Madam Speaker, I am most pleased to speak today to Bill C-415, an act to amend the Criminal Code, which deals with hate propaganda, introduced by the hon. member for Burnaby—Douglas.
This bill would amend the definition of “identifiable group” outlined in the criminal code provisions on hate propaganda. It would add “sexual orientation” to the criteria used to establish that a group comes under the definition of “identifiable group”. By ensuring that a group is considered as an “identifiable group” under the terms of the definition, the provisions on hate propaganda would apply to this group.
For more than 30 years, the criminal code has targeted the promotion of hate. Provisions on hate propaganda were added to the criminal code to avoid the difficulties associated with using libel provisions to take legal action with respect to a group as opposed to individuals.
The provisions that were added to the criminal code in 1970 were based on the recommendations of the special committee on hate propaganda in Canada, which submitted its report in 1965 to the justice minister at the time.
This committee, chaired by Maxwell Cohen, included notable personalities, such as the future justice minister and Prime Minister, Pierre Elliott Trudeau, and another future justice minister, Mark MacGuigan. It was under Mr. Trudeau's government that these provisions were added to the criminal code.
These provisions prohibit the dissemination of hate messages targeting an identifiable group. This term is currently defined as any section of the public distinguished by colour, race, religion or ethnic origin.
What offences are created under this provision?
First, encouraging genocide or promoting genocide is considered an offence. Genocide is defined as killing of members of the group, or deliberately inflicting on the group conditions of life calculated to bring about its physical destruction, with intent to destroy in whole or in part any identifiable group. It is interesting to note that adding sexual orientation to the criteria used to define “identifiable group” would expand the usual meaning of genocide, which normally applies to a race or a people.
The second offence mentioned in the provisions dealing with hate propaganda is communicating statements in any public place and thereby inciting hatred against any identifiable group, where such incitement is likely to lead to a breach of the peace. From the condition attached to this provision, it seems that its main purpose it to protect public peace.
The third offence is communicating statements, other than in private conversation, which wilfully promote hatred against any identifiable group. It seems that this provision is aimed at protecting members of a particular group rather than the state.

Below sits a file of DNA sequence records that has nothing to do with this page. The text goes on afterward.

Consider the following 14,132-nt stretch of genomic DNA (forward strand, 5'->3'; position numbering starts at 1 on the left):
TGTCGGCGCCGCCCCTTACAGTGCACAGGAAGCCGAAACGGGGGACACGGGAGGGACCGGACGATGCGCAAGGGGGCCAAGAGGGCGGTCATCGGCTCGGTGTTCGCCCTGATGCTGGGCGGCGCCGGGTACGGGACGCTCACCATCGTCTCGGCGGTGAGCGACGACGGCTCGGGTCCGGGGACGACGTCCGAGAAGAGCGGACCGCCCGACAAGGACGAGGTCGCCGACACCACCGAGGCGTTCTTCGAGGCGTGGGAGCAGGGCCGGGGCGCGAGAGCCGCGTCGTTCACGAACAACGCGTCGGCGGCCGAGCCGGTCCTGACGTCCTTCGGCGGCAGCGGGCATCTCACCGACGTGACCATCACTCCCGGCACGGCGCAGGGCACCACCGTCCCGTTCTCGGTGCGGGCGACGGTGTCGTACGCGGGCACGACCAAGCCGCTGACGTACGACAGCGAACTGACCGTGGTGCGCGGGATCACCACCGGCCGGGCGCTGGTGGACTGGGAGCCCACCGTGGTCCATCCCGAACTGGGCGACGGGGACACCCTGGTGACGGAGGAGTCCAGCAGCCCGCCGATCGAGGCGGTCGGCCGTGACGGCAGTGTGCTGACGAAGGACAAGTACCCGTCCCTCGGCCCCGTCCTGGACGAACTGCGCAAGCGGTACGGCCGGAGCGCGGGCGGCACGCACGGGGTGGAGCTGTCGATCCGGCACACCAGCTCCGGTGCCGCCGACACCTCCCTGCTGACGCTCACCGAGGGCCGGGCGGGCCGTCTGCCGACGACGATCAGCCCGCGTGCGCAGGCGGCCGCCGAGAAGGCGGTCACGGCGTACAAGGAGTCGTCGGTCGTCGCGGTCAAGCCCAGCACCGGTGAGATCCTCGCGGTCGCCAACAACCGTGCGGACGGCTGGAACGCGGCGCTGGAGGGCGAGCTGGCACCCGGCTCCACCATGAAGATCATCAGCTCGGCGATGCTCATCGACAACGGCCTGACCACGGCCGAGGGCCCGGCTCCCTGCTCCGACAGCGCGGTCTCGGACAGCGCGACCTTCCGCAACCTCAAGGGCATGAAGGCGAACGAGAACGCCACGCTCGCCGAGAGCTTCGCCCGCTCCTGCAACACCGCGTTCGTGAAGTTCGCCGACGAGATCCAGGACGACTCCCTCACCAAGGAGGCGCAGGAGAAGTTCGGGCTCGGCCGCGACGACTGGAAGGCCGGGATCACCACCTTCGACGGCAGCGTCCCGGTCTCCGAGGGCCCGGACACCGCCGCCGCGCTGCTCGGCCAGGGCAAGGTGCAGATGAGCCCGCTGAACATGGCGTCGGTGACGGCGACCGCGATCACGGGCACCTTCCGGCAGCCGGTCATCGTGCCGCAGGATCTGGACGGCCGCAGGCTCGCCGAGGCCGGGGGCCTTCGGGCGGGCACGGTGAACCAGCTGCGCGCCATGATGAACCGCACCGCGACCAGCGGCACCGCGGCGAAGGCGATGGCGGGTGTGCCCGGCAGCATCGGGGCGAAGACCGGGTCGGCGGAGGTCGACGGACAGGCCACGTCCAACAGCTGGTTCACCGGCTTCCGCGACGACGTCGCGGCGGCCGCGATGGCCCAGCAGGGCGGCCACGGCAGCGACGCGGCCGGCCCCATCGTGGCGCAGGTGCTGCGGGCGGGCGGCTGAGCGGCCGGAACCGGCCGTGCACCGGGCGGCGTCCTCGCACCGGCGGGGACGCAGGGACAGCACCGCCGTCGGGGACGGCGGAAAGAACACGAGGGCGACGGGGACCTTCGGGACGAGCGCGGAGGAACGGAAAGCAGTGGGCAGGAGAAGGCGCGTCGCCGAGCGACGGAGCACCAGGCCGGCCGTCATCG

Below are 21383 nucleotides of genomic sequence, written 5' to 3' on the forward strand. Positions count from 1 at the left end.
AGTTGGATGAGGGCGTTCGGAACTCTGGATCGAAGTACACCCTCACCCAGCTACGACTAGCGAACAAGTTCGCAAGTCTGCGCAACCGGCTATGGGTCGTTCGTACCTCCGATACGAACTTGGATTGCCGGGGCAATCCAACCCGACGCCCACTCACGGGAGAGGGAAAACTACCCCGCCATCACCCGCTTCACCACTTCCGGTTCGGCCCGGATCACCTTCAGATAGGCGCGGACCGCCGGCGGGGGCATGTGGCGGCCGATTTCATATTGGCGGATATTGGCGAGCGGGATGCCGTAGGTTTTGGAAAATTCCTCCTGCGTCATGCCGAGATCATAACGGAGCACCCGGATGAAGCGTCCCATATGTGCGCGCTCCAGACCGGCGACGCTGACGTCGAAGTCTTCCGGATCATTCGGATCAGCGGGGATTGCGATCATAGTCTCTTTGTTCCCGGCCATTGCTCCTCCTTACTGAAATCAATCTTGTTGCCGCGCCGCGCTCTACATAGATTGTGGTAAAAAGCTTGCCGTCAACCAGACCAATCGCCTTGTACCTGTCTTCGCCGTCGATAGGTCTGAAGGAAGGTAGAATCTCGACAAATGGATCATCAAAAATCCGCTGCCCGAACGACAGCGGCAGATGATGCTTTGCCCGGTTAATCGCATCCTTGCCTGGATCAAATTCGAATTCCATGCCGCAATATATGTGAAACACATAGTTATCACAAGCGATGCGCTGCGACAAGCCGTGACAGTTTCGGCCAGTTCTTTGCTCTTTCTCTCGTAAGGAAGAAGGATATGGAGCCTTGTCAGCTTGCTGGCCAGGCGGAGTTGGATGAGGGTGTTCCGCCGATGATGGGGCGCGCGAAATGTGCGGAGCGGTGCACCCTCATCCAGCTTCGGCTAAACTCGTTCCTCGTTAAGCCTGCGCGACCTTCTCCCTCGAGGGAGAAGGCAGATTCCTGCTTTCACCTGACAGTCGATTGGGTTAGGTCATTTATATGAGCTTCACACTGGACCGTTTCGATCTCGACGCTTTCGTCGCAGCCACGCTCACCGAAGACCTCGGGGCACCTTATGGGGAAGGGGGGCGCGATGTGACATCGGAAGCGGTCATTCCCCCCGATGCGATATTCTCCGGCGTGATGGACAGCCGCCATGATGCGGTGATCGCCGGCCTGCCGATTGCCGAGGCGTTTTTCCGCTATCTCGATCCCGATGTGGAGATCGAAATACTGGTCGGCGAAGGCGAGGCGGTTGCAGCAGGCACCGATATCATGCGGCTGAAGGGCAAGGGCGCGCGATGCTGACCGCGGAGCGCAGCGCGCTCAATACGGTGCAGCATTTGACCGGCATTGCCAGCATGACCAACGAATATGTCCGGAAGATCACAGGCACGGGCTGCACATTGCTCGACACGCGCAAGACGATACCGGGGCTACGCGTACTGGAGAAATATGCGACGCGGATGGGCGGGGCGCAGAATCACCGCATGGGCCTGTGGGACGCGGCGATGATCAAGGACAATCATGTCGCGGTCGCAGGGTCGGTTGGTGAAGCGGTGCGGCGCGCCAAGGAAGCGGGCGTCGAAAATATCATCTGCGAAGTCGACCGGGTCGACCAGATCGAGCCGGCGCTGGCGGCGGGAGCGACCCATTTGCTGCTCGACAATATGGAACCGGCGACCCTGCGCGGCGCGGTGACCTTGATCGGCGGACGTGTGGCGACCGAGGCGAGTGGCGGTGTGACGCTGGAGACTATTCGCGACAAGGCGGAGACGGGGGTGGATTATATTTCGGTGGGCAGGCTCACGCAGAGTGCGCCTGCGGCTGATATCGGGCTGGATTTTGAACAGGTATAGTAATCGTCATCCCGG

It should be noted that, apart from statements made in public or in private to advocate or promote genocide, all other offences require an element of public communication. This shows that, even before the Canadian Charter of Rights and Freedoms was adopted, legislators were careful not to interfere in cases where ideas and opinions were expressed in private by an individual.
In recent years, the Internet has been used as a means of communicating hate propaganda against identifiable groups. This is why, in the fall, the government added a provision to deal with this problem in Bill C-36, the anti-terrorism legislation.
The provision in question authorizes the court to order the deletion of hate propaganda stored on and made available to the public through a computer system within the jurisdiction of the court. This would allow for the deletion of any offensive material in cases where the person who posted it is not known or is outside the country.
Canada is now involved in negotiating a protocol on the Council of Europe's cybercrime convention signed by some 30 other countries in November 2001. Among other things, the convention would provide for international co-operation on investigations and legal proceedings regarding certain offences. The protocol would extend the benefits of the convention to offences related to hate propaganda. The question raised in Bill C-415 is whether legislative provisions dealing with hate propaganda should be extended to a group that is identifiable because of its sexual orientation.
In considering this issue, we must take into account the fact that in the Keegstra case, the Supreme Court of Canada ruled that the provisions on hate propaganda interfere with the freedom of expression guaranteed by the Canadian Charter of rights and freedoms. However, by a slim majority of 4 against 3, the supreme court confirmed the provisions as being a reasonable limit in a free and democratic society.
One of the areas examined by the supreme court was the damage caused by the promotion of hate toward identifiable groups. It stated that the damage was caused on two levels: the members of the group singled out by the hate propaganda and society as a whole. The court found indications of the damage caused to groups identified by colour, race, religion or ethnic origin and stated that the protection of identifiable groups was a pressing and important goal aimed at by the legislation.
We must ensure that any amendment made to those provisions will not bring about some imbalance between freedom of expression and protection of minorities that could jeopardize the provisions regarding hate propaganda.
Before adding to those groups, we must ensure that there is enough hate propaganda targeting the group to justify its inclusion under the protection provided by the provisions on hate propaganda.
The Minister of Justice supports this bill. I think this issue should be given careful consideration before we decide whether Bill C-415 should go forward.